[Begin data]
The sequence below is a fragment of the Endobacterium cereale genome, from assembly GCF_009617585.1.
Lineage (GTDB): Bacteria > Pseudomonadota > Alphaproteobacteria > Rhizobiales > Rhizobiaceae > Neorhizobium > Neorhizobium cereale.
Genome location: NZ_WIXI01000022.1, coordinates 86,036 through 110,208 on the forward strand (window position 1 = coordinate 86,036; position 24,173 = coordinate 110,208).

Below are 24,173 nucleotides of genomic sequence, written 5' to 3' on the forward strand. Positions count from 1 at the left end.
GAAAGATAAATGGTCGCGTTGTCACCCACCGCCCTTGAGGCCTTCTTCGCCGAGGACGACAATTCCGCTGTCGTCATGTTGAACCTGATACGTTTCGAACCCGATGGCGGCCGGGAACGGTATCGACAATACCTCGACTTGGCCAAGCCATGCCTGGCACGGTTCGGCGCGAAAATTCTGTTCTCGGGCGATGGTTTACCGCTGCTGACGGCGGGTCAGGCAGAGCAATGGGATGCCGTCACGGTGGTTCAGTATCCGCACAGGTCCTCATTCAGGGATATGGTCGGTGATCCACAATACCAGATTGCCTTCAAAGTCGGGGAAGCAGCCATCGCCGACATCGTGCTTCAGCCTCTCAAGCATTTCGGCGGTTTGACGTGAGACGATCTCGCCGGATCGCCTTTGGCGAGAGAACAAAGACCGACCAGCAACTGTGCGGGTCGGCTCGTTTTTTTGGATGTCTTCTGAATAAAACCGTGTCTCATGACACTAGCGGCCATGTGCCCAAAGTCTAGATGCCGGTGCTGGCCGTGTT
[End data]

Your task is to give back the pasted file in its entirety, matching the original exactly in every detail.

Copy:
The sequence below is a fragment of the Endobacterium cereale genome, from assembly GCF_009617585.1.
Lineage (GTDB): Bacteria > Pseudomonadota > Alphaproteobacteria > Rhizobiales > Rhizobiaceae > Neorhizobium > Neorhizobium cereale.
Genome location: NZ_WIXI01000022.1, coordinates 86,036 through 110,208 on the forward strand (window position 1 = coordinate 86,036; position 24,173 = coordinate 110,208).

Below are 24,173 nucleotides of genomic sequence, written 5' to 3' on the forward strand. Positions count from 1 at the left end.
GAAAGATAAATGGTCGCGTTGTCACCCACCGCCCTTGAGGCCTTCTTCGCCGAGGACGACAATTCCGCTGTCGTCATGTTGAACCTGATACGTTTCGAACCCGATGGCGGCCGGGAACGGTATCGACAATACCTCGACTTGGCCAAGCCATGCCTGGCACGGTTCGGCGCGAAAATTCTGTTCTCGGGCGATGGTTTACCGCTGCTGACGGCGGGTCAGGCAGAGCAATGGGATGCCGTCACGGTGGTTCAGTATCCGCACAGGTCCTCATTCAGGGATATGGTCGGTGATCCACAATACCAGATTGCCTTCAAAGTCGGGGAAGCAGCCATCGCCGACATCGTGCTTCAGCCTCTCAAGCATTTCGGCGGTTTGACGTGAGACGATCTCGCCGGATCGCCTTTGGCGAGAGAACAAAGACCGACCAGCAACTGTGCGGGTCGGCTCGTTTTTTTGGATGTCTTCTGAATAAAACCGTGTCTCATGACACTAGCGGCCATGTGCCCAAAGTCTAGATGCCGGTGCTGGCCGTGTT